Eight small NASA satellites and the existing GPS network could provide the first serious upgrade for hurricane intensity forecasting in decades. Once launched in a little less than a year, the mission’s boost to extreme weather prediction would go a long way toward giving authorities more time to plan coastal evacuations and prepare for the onslaught of 21st-century storms.
The Cyclone Global Navigation Satellite System (CYGNSS) consists of eight micro-satellites weighing just 27 kilograms each. NASA’s planned satellite constellation would have the capability of measuring wind speeds of up to 216 kilometers per hour; the equivalent of a category 4 hurricane. (That’s one notch weaker than Hurricane Patricia when it struck Mexico days ago.) The measurements—based on scattered GPS signals bouncing off the ocean’s surface—would work regardless of how heavy the rainfall was within the intense hurricane eyewalls where the storms’ most damaging wind forces exist.
Wind speed measurements inside hurricanes can currently prove tricky without the help of “hurricane hunter” aircraft flying reconnaissance missions inside the storms. That’s because existing weather satellites have difficulty measuring wind speeds inside storms due to radio absorption from heavy rain.
CYGNSS would solve that problem with the help of GPS satellite signals used for location and timekeeping services all over the world. Many GPS signals simply end up bouncing off the Earth’s land or ocean surface. Such reflected or scattered signals can provide valuable scientific information about the roughness of the ocean’s surface inside a hurricane. CYGNSS can then use computer algorithms to deduce the wind speed and hurricane intensity from that data.
Aaron Ridley, a professor of space weather at the University of Michigan and a lead on the CYGNSS project, explained the advantages of using GPS signals in a blog post:
One of the brilliant things about the CYGNSS satellites is that they don’t carry a transmitter. Instead, they use GPS signals, which are being transmitted by GPS satellites all day, everyday, across the globe. Some of these radio waves are measured by your smartphone to tell you where you are, but the vast majority of the signals are just absorbed by the ground, or reflected back to space. CYGNSS measures those signals that are reflected back to space. A benefit to using the GPS signals is that those radio waves go right through rain, so that CYGNSS can take measurements in the middle of a hurricane, just where other satellites don’t work well.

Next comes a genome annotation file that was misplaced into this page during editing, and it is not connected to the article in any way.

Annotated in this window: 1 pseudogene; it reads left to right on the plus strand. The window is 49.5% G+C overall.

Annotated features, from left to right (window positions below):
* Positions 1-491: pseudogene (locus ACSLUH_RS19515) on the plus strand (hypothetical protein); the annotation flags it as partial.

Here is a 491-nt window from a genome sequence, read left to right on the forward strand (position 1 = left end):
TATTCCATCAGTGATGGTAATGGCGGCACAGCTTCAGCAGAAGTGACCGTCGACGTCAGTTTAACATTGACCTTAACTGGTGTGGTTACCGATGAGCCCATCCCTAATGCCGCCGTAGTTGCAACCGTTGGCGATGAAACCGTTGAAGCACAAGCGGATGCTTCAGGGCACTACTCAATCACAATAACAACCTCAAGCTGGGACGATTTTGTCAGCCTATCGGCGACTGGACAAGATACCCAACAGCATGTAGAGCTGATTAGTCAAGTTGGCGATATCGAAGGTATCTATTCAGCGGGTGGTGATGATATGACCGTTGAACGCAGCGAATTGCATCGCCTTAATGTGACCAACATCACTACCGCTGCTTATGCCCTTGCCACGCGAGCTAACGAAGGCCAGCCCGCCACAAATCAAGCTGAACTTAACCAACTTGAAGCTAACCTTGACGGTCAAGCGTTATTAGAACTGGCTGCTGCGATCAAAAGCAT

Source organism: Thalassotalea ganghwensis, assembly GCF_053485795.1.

An added bonus of using GPS signals is that the CYGNSS satellites don’t have to carry their own radio transmitters. That reduced the mission’s overall weight and saved money, according to Ridley. CYGNSS cost just US $102 million to develop, build and test; a relative bargain for a weather forecasting tool that could save lives and better prepare coastal communities against storm devastation. Ridley and his colleagues also plan to save on launch costs by crowding all eight satellites aboard the same rocket.
Each CYGNSS satellite can receive up to four distinct GPS signals scattered or reflected from the Earth’s surface. The satellites also have receivers to detect coherent GPS signals sent directly from GPS satellites as a basis of comparison with the scattered signals.
After the 2016 launch, the satellites will spread out above the Earth’s tropical regions to monitor tropical cyclones in both the Atlantic and Pacific oceans. Many existing satellites have polar low-Earth orbits that provide fairly poor coverage of hurricanes in the tropics. CYGNSS would help fill that gap by deploying in a global band between 35 degrees latitude north and south of the equator.
The wide swath of CYGNSS coverage would also enable more frequent measurements of tropical cyclone intensity. Simulations suggest CYGNSS would have an average “revisit time” of about five or six hours; much better coverage than satellites orbiting over the Earth’s poles. Not bad for a fairly low-cost effort by University of Michigan researchers and NASA’s Earth Science division.
Jeremy Hsu has been working as a science and technology journalist in New York City since 2008. He has written on subjects as diverse as supercomputing and wearable electronics for IEEE Spectrum. When he’s not trying to wrap his head around the latest quantum computing news for Spectrum, he also contributes to a variety of publications such as Scientific American, Discover, Popular Science, and others. He is a graduate of New York University’s Science, Health & Environmental Reporting Program.